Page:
Showing posts from April, 2015

"What do you say to explain your choice not to drink alcohol?": A problem facing a growing number of young people

Going back to going to schools this week (after almost 10 days of absolutely no presenting - I didn't know what hit me!) was made so much easier due to the wonderful young women I got to meet. I was at two girls' schools in Melbourne and both were great. As always there were a wide variety of experiences in the room when it came to alcohol - at each of the sessions you could easily spot (as much as I say to the students that I don't want to know what they're doing and to use their best 'poker faces', they simply can't help themselves and give themselves away very quickly) those groups of girls who were heavily into the party scene, with alcohol obviously being very important when they socialise, but at the same time you can also see those girls who simply have no interest in alcohol whatsoever (and of course, there are all those in-between who may occasionally dabble but don't drink very much if they do). But there was one girl yesterday who really bro

"They're all on ice!": Is it really being used by everyone, everywhere and the 'root of all evil'?

Earlier this week Prime Minister Tony Abbott launched a new task force aimed at tackling "the growing scourge of ice," and was quoted as saying that "it's far more potent, far more dangerous, far more addictive than any previous illicit drug." He then went onto state that "... this is a drug epidemic way beyond anything that we have seen before." Now I'm not going to dispute that methamphetamine is a serious issue in this country (I have already written a number of blogs on the topic including one earlier this year discussing a Herald Sun story called 'Ice Hits Schools' and another attempting to explain why this drug is so problematic) but we are now moving into a ridiculous situation which is bordering on moral panic! We've seen the tabloid press go into overdrive on this issue. We've seen stories about footballers in regional Victoria using ice to "feel like Superman as they run out onto the field", "dealers g

Your teen has admitted using drugs and isn't going to stop: What do you do?

Earlier this year I wrote a blog entry discussing the issues around asking your child if they have taken drugs and they say 'no' - what do you do then? It was based around a story of a mother who had recently lost her son (apparently due to a drug overdose) and the fact that she had asked all the right questions around whether he was experimenting with drugs or not but he simply hadn't been honest. She called on other parents to keep having this difficult conversation "in a really non-threatening way so they feel like they don't have to lie." As I said before, if you're going to ask questions about possible drug use there is usually a reason. If that's the case, you've got to be prepared for one of two answers. All is fine if they say they haven't taken drugs, but what if they turnaround and tell you they are? How should a parent best respond to that situation, particularly if they make it very clear that they're not going to stop? Sin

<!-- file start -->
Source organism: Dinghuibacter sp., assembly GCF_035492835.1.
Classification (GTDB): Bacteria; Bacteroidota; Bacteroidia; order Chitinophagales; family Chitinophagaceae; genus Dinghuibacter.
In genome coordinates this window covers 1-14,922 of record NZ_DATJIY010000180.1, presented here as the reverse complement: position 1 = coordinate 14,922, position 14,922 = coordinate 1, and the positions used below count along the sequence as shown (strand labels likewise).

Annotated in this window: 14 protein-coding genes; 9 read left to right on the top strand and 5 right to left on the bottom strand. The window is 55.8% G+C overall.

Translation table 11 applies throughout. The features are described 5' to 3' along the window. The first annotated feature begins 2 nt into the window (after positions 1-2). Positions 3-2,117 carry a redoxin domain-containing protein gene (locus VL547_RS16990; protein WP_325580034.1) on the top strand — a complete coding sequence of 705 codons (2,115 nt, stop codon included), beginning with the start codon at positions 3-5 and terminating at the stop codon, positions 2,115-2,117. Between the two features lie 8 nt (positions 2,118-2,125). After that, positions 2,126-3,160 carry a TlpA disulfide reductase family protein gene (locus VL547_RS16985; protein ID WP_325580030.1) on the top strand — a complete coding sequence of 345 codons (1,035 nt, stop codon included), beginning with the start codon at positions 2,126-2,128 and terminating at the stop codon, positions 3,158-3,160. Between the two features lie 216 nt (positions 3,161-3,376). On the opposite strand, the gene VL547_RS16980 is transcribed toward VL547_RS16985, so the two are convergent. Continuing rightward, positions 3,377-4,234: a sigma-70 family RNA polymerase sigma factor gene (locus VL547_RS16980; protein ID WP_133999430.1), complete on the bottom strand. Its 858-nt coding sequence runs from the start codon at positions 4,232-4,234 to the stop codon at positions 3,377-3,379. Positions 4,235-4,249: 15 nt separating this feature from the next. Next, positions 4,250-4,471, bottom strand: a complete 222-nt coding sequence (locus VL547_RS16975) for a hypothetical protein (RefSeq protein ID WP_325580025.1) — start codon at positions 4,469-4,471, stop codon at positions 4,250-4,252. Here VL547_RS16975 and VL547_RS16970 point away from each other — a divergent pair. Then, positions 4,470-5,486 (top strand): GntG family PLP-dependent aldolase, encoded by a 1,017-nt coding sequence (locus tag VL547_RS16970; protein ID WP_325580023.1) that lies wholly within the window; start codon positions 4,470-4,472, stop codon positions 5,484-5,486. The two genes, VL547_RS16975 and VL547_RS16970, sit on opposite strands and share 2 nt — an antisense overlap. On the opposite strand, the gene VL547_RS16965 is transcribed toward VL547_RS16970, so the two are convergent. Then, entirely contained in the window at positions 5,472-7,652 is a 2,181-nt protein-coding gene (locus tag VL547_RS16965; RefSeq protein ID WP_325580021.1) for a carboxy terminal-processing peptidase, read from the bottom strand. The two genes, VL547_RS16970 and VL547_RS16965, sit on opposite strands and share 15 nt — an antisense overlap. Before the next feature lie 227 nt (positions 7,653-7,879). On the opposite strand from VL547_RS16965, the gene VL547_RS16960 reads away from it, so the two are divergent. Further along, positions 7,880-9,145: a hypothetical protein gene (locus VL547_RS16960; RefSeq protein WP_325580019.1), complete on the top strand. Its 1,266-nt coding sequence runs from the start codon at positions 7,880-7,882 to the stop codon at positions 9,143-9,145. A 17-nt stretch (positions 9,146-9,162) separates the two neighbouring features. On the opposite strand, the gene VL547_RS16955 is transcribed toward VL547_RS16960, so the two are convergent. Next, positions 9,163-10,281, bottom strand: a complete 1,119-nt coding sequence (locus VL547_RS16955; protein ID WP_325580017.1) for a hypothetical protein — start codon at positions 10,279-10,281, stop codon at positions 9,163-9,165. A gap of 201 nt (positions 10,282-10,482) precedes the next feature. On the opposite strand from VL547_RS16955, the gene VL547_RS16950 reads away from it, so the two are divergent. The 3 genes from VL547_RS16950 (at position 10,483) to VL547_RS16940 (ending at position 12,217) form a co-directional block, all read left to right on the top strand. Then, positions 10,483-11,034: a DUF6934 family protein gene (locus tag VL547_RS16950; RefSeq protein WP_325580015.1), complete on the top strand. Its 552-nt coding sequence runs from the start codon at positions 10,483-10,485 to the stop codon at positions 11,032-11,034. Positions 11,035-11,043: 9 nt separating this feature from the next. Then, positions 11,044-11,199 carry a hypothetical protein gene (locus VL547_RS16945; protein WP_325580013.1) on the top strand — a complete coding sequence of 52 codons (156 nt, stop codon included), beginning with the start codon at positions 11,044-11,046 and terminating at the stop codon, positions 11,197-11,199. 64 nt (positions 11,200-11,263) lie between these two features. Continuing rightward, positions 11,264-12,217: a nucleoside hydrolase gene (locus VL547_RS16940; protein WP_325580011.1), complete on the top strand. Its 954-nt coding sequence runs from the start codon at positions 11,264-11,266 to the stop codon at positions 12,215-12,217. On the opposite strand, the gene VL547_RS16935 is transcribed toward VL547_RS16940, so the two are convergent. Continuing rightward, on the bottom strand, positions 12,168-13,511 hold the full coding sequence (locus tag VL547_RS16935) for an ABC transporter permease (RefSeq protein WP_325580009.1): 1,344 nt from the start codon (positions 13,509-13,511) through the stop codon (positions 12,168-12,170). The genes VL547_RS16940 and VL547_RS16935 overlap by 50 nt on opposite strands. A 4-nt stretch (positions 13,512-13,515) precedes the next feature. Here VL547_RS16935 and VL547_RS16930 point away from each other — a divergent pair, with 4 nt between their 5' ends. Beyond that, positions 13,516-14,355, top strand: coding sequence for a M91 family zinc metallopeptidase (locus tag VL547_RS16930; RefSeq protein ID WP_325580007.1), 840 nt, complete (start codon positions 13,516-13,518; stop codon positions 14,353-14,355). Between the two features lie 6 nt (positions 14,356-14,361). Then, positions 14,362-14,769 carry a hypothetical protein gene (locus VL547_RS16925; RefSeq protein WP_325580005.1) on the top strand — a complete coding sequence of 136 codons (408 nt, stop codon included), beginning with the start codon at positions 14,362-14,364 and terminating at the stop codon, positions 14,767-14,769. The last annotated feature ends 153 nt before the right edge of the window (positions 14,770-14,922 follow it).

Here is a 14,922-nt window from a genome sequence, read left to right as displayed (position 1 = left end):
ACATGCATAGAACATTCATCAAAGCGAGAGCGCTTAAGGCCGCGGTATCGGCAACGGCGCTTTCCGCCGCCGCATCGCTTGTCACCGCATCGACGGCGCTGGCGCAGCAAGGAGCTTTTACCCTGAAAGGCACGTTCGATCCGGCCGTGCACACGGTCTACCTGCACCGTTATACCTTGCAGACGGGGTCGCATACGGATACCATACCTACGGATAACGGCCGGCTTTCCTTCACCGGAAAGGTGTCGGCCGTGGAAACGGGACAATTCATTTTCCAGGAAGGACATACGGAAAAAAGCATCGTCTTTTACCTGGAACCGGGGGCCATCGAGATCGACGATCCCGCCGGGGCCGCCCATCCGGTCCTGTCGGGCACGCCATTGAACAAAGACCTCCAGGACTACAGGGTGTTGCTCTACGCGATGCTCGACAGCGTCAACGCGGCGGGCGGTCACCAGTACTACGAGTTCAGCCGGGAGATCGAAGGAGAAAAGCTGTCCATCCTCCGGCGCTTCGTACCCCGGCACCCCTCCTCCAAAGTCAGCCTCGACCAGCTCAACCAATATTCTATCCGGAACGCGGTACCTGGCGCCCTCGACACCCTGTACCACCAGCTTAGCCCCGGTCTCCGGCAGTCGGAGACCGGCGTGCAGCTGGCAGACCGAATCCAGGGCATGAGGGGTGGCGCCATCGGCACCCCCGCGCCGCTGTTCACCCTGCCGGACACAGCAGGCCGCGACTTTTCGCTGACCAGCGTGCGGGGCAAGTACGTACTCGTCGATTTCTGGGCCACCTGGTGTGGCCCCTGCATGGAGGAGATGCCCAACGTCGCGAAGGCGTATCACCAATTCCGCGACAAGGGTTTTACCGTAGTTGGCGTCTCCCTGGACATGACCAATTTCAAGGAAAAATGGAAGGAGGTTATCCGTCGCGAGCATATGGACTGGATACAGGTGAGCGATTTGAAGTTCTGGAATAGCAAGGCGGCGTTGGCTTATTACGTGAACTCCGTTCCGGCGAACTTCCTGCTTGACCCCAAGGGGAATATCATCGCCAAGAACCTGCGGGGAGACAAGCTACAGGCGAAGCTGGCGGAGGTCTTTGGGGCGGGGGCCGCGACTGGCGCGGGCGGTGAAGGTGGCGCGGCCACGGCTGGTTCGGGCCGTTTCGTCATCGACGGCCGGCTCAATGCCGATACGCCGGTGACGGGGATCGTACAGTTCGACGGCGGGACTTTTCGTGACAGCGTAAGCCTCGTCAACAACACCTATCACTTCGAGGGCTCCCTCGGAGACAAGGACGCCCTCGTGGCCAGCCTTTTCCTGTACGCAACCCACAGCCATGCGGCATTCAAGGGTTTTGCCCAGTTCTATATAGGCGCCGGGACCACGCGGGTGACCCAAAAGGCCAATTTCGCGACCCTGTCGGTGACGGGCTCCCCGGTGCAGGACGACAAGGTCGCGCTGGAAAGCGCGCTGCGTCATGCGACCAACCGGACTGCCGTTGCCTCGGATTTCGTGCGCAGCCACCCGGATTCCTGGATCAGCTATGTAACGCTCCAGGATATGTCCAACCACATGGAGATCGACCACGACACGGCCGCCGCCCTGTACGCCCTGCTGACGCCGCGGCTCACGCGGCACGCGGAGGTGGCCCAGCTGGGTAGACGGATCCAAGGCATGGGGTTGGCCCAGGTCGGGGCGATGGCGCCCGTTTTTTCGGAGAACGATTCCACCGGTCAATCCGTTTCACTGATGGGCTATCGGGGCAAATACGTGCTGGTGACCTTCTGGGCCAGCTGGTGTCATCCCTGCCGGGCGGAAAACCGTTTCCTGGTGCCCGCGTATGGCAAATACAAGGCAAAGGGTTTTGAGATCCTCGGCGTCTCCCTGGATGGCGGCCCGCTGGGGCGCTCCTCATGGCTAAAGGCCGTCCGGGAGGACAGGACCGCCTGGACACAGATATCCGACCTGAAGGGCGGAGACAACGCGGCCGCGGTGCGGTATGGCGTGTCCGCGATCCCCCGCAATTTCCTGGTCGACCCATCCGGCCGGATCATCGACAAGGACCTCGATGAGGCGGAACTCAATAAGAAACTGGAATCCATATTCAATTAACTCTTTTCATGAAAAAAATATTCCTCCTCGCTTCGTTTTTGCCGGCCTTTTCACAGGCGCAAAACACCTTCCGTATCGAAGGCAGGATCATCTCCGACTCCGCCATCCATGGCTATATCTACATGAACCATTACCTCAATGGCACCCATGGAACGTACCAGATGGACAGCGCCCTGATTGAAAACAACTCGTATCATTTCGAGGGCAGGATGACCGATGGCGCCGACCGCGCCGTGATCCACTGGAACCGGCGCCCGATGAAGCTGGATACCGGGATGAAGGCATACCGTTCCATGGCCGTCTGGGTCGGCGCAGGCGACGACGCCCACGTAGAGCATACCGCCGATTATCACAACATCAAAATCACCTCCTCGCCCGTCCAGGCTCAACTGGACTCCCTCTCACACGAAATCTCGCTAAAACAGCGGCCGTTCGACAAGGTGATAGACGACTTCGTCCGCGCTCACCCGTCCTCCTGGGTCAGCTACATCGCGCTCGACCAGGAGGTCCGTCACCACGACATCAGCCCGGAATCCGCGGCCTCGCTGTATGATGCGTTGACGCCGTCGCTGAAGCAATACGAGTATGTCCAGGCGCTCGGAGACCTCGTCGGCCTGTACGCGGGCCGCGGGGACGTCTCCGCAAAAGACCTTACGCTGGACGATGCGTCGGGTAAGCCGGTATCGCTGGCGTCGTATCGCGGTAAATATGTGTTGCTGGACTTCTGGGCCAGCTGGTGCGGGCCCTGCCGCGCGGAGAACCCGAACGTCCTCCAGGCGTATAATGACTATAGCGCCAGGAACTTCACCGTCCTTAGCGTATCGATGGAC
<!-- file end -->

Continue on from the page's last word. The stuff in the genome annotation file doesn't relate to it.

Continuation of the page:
What do you do if you find out your child is using drugs?

Discovering that your child is experimenting with illicit drugs is every parent's worst fear. No matter what their attitude towards drugs, I have yet to meet a parent who is not, at the very least, extremely distressed when they find themselves in this situation. No matter how you may have prepared yourself (and to be quite honest, I doubt whether any parent spends too long thinking about such a possibility), it is always going to evoke a whole pile of emotions. Disappointment, anger and, of course, fear are most going to be bubbling to the surface and many parents are also going to start blaming themselves in some way. Recently I was contacted by a mother who had just discovered that her son has been using cannabis. She explained the situation she found herself in and wrote "I am at a loss and not sure what to do or how to approach this, I am yet to confront him about it." The most important thing to do is also the most difficult – don't overreact! Before you r